Focusing on Industry Trends for
Freight Expense
Reduction Opportunities

by Mike Starling

Freight cost reduction/savings is not a one-time, hit and run situation. Experienced shipping professionals know it takes constant monitoring of market and modal situations to be able to optimize not only ongoing budgeted freight expense, but to be aware of industry trends that can have both near term and long term impact on operational and service capability, while simultaneously reducing freight expense.

I read an article at Supply Chain Brain website authored by Bob Bowman entitled, “Intermodal Thrives, While Long Haul Trucking Dives.” I found this not only interesting but profound in that it describes an ongoing trend that savvy Transportation professionals should be picking up on. Namely, that there is a significant shift going where intermodal (both long haul and short haul) is encroaching on long haul trucking traditional market due to both cost and service advantages. This was not the case five years ago, but appears to be a trend that has significant potential to impact company long haul freight expense budgets in both the immediate and foreseeable future.

For many companies, domestic truckload had represented the largest freight expense in their budget. However things might be a-changing. As pointed out in the above-referenced article, given the improving rate and service capability of intermodal, even short haul intermodal is being given serious consideration as an economical alternative to truckload. The railroads are facing a changing marketplace, where their traditional bread and butter revenue generators (coal, for example, as the article points out) are drying up and the railroads are hungry for new opportunities and armed with available capacity.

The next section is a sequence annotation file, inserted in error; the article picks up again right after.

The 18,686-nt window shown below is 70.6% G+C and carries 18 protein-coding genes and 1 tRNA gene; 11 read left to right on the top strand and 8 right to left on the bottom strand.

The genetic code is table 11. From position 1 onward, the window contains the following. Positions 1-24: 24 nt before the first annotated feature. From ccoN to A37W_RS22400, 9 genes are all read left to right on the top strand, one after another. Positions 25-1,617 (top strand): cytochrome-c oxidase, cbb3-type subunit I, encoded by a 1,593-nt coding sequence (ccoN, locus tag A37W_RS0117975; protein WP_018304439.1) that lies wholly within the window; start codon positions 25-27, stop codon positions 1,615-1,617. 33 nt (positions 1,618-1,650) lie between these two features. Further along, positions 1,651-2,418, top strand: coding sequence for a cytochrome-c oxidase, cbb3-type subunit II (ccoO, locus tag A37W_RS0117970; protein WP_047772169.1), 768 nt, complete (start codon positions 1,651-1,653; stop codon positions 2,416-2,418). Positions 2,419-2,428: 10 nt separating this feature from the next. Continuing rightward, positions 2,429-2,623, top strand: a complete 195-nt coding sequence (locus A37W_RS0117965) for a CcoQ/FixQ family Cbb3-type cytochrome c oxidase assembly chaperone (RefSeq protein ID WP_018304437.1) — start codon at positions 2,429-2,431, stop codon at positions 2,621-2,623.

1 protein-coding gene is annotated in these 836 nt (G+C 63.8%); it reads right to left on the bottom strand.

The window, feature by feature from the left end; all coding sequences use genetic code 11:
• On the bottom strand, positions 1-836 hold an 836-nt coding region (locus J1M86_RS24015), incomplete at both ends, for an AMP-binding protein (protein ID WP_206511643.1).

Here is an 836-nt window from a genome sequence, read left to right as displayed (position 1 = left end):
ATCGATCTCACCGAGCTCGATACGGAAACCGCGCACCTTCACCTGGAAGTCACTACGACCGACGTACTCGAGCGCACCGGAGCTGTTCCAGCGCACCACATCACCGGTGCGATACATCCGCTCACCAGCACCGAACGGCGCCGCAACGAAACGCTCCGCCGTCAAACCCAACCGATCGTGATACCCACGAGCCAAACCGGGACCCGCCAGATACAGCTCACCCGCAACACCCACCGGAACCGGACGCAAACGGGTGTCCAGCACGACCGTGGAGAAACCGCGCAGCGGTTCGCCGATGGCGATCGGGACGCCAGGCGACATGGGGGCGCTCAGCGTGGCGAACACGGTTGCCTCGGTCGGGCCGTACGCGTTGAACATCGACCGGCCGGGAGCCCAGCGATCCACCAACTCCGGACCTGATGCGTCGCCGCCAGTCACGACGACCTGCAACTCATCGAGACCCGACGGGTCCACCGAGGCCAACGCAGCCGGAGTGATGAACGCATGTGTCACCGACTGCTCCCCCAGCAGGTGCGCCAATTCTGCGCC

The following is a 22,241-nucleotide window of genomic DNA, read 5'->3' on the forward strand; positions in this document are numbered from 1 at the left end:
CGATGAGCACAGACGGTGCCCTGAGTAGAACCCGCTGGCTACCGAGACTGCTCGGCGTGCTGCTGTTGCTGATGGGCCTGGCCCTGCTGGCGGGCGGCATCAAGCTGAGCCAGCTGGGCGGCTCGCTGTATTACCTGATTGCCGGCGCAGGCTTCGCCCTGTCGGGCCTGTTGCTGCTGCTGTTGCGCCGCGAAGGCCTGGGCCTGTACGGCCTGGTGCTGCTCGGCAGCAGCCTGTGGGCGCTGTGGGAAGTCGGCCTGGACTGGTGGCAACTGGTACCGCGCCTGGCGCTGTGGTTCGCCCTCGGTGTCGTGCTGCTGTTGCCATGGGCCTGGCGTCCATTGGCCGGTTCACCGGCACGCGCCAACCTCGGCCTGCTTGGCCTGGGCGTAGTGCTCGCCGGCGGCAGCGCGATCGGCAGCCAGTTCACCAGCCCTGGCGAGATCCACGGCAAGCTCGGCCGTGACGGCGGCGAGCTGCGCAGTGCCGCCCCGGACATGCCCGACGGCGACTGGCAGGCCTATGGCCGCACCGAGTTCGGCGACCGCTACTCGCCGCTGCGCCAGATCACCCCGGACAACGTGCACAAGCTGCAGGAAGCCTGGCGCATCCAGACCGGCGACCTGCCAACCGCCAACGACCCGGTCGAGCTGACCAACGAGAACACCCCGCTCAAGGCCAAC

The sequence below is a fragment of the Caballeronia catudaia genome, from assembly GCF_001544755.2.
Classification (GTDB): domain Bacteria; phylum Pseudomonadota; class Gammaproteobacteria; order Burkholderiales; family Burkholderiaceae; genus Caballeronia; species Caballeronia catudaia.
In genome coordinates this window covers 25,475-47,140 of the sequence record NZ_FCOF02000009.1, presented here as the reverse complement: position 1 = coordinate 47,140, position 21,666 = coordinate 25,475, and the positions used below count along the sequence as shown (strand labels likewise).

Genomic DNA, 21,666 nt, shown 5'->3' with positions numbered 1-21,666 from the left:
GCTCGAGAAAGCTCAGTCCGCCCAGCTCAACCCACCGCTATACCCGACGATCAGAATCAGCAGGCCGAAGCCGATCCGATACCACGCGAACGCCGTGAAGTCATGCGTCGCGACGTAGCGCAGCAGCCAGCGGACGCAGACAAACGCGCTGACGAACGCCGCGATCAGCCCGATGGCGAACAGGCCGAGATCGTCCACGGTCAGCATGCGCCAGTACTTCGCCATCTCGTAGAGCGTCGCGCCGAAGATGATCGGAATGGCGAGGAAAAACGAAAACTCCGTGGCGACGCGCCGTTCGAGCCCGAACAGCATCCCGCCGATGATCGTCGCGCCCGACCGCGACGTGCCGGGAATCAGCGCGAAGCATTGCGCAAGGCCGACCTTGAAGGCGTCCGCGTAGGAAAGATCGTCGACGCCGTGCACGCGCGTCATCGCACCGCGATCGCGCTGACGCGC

The long haul truckers, on the other hand, are faced with growing capacity, as a result of shifts to intermodal, productivity constraints driven by the new HOS rules, (thanks to our friends at the FMCSA) and added operational cost (required electronic on board recorders, growing driver shortages, increased safety and regulatory requirements, etc.) to boot. Balancing fleet sizing and capacity vs. operating cost vs. added competition from the railroads is an uphill battle for the long haul trucking industry over the foreseeable future.

Bottom line – to optimize ongoing freight expense, pay attention to the transportation industry trends, especially as they relate to a mode that you don’t use, or use very little. ...Could pay dividends for you and your company in the near future.

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